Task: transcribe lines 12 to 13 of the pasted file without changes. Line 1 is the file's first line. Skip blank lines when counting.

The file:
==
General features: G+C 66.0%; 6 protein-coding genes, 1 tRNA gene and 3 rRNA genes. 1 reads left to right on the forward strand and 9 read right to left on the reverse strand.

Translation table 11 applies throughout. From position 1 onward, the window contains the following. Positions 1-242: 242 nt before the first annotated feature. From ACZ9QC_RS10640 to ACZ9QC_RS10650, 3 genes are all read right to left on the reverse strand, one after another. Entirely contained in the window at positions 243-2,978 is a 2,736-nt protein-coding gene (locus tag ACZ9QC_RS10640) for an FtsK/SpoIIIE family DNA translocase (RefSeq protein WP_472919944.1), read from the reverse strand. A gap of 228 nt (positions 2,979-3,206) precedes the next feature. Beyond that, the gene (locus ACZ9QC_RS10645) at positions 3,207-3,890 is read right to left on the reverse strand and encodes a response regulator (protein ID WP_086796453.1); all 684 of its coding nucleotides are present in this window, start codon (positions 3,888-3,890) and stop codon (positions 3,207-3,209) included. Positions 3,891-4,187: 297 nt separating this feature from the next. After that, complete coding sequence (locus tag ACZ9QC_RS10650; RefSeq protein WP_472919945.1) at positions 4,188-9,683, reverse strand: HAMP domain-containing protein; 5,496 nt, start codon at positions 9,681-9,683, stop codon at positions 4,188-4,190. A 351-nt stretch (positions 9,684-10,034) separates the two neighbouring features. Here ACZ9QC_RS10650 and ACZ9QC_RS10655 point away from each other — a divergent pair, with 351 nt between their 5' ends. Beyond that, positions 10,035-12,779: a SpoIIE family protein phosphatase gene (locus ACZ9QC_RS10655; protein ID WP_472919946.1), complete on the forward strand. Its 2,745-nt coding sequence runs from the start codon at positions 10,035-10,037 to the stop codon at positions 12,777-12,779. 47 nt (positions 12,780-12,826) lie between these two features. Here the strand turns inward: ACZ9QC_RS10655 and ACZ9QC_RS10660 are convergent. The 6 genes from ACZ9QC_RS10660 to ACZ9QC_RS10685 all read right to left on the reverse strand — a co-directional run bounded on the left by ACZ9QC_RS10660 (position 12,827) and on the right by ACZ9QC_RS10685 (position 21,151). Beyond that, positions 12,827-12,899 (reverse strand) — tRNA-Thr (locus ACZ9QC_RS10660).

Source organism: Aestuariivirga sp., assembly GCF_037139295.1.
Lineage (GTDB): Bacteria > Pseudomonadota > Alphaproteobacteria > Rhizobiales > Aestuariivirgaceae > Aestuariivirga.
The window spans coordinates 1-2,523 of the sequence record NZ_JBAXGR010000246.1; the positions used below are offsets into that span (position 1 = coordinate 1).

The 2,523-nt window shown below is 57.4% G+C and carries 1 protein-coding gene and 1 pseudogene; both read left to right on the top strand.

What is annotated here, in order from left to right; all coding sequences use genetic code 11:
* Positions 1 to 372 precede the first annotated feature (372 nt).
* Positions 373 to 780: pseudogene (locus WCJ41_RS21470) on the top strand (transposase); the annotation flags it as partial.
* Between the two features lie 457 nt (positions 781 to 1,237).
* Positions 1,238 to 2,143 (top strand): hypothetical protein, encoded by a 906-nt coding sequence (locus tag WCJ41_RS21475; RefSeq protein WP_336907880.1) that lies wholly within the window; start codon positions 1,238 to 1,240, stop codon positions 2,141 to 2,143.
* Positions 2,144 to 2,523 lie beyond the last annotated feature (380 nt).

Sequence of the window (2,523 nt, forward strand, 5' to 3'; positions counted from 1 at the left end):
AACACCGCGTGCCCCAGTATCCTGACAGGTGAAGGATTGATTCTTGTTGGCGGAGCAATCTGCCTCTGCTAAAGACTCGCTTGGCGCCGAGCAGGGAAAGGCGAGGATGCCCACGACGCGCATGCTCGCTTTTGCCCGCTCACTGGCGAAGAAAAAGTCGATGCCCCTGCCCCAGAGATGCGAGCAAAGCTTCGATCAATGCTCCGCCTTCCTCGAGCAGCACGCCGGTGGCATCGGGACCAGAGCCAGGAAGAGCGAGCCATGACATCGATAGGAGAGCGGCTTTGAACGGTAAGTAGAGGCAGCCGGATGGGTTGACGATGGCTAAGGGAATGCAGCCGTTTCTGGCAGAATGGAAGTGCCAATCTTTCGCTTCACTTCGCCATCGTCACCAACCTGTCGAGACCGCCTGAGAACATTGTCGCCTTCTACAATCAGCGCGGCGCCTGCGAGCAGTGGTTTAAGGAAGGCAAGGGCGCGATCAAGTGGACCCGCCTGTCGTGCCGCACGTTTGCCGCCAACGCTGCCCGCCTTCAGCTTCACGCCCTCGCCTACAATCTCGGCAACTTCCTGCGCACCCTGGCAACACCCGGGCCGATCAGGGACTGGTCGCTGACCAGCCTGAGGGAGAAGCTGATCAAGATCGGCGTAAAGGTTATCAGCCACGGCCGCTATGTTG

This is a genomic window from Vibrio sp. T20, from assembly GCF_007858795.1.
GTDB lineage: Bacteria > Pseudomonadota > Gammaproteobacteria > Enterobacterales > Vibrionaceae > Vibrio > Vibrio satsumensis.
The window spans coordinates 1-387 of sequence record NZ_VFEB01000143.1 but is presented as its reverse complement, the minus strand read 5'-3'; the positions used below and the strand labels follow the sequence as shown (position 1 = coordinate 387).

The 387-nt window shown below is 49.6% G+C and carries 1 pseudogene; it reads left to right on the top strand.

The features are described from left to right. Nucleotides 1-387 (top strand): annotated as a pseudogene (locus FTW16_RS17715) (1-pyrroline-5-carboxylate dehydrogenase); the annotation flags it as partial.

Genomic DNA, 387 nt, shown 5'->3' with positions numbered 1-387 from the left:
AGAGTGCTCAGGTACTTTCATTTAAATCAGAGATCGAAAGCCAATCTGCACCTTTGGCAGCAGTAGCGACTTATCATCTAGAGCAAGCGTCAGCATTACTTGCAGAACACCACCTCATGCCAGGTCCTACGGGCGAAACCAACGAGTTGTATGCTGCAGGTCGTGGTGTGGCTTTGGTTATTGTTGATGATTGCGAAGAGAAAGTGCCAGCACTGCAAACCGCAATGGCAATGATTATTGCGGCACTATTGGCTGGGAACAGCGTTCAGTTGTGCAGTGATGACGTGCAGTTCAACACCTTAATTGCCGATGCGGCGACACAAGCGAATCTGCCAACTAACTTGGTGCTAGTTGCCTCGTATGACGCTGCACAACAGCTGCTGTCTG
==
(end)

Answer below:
* Positions 2,144 to 2,523 lie beyond the last annotated feature (380 nt).

Sequence of the window (2,523 nt, forward strand, 5' to 3'; positions counted from 1 at the left end):